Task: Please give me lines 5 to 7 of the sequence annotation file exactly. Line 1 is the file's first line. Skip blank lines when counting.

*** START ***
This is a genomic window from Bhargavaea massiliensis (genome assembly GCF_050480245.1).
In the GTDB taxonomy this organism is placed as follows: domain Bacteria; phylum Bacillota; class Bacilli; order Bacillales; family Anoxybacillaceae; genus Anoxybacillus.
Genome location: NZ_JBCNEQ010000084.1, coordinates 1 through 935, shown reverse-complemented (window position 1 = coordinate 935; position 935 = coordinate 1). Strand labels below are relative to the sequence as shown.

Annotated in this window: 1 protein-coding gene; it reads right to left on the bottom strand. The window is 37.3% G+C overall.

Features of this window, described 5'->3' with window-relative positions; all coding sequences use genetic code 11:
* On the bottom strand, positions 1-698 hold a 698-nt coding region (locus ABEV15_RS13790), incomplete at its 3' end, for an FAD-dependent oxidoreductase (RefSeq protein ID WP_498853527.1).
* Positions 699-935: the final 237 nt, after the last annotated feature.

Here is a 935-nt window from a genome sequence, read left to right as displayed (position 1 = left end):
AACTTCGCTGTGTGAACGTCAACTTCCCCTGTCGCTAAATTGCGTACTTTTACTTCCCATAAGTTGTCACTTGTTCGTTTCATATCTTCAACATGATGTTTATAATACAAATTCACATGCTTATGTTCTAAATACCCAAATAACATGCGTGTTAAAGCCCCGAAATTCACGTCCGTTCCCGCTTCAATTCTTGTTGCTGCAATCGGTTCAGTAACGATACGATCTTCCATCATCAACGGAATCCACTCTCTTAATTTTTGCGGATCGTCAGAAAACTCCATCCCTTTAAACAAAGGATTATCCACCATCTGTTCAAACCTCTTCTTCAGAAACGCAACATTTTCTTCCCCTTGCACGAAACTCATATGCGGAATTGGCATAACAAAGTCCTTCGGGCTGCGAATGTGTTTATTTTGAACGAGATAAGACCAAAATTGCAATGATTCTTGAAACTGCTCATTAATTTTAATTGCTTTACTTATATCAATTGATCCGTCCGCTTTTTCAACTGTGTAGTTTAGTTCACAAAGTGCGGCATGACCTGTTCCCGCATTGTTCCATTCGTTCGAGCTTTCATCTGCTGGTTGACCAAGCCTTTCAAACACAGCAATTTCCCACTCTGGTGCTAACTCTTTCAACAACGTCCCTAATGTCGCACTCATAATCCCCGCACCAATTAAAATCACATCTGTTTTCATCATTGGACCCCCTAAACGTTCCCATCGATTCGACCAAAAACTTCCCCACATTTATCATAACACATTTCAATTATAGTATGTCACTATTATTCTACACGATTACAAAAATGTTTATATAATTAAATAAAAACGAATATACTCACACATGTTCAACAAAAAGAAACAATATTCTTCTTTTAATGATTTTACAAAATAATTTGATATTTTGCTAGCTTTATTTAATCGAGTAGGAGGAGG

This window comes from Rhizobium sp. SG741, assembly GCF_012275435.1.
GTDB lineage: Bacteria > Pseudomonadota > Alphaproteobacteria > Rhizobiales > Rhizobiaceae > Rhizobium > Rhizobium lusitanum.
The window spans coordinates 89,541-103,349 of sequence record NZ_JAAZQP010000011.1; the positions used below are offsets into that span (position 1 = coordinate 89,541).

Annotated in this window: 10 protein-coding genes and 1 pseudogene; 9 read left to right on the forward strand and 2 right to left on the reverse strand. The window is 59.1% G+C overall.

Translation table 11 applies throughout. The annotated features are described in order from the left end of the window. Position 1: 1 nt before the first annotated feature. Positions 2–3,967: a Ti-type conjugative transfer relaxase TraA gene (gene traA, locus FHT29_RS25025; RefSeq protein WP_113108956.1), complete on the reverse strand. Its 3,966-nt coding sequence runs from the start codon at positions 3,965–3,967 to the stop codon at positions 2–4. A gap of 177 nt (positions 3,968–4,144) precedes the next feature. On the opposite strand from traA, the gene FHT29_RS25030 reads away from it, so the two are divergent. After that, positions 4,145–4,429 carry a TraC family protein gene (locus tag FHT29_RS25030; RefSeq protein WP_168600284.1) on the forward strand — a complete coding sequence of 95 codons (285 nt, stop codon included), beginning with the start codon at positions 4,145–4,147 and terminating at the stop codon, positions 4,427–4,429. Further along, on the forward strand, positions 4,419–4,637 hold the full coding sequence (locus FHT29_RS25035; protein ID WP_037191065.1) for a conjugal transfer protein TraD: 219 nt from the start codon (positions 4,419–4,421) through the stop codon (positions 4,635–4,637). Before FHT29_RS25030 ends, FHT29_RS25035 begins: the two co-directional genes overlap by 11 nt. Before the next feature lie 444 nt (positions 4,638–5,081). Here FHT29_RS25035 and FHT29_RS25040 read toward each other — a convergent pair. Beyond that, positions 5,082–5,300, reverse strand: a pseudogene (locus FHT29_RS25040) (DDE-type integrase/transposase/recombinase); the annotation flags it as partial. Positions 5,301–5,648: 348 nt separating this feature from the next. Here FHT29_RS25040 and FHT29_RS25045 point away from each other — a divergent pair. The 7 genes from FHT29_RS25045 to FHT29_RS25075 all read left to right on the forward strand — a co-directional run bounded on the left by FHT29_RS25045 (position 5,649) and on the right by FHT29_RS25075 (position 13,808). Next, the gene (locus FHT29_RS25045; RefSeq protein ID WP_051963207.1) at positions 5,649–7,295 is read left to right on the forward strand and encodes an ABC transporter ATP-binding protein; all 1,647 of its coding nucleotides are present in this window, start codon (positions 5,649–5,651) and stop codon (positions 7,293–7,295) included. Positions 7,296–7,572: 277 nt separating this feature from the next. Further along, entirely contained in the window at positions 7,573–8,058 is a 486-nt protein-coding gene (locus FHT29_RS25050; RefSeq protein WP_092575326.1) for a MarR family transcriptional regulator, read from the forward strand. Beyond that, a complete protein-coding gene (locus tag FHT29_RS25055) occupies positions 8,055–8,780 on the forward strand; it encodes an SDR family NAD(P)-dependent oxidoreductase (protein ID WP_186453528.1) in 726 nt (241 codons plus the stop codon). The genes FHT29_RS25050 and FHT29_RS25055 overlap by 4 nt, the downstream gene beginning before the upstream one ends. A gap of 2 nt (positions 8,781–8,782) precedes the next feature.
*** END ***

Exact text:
Features of this window, described 5'->3' with window-relative positions; all coding sequences use genetic code 11:
* On the bottom strand, positions 1-698 hold a 698-nt coding region (locus ABEV15_RS13790), incomplete at its 3' end, for an FAD-dependent oxidoreductase (RefSeq protein ID WP_498853527.1).
* Positions 699-935: the final 237 nt, after the last annotated feature.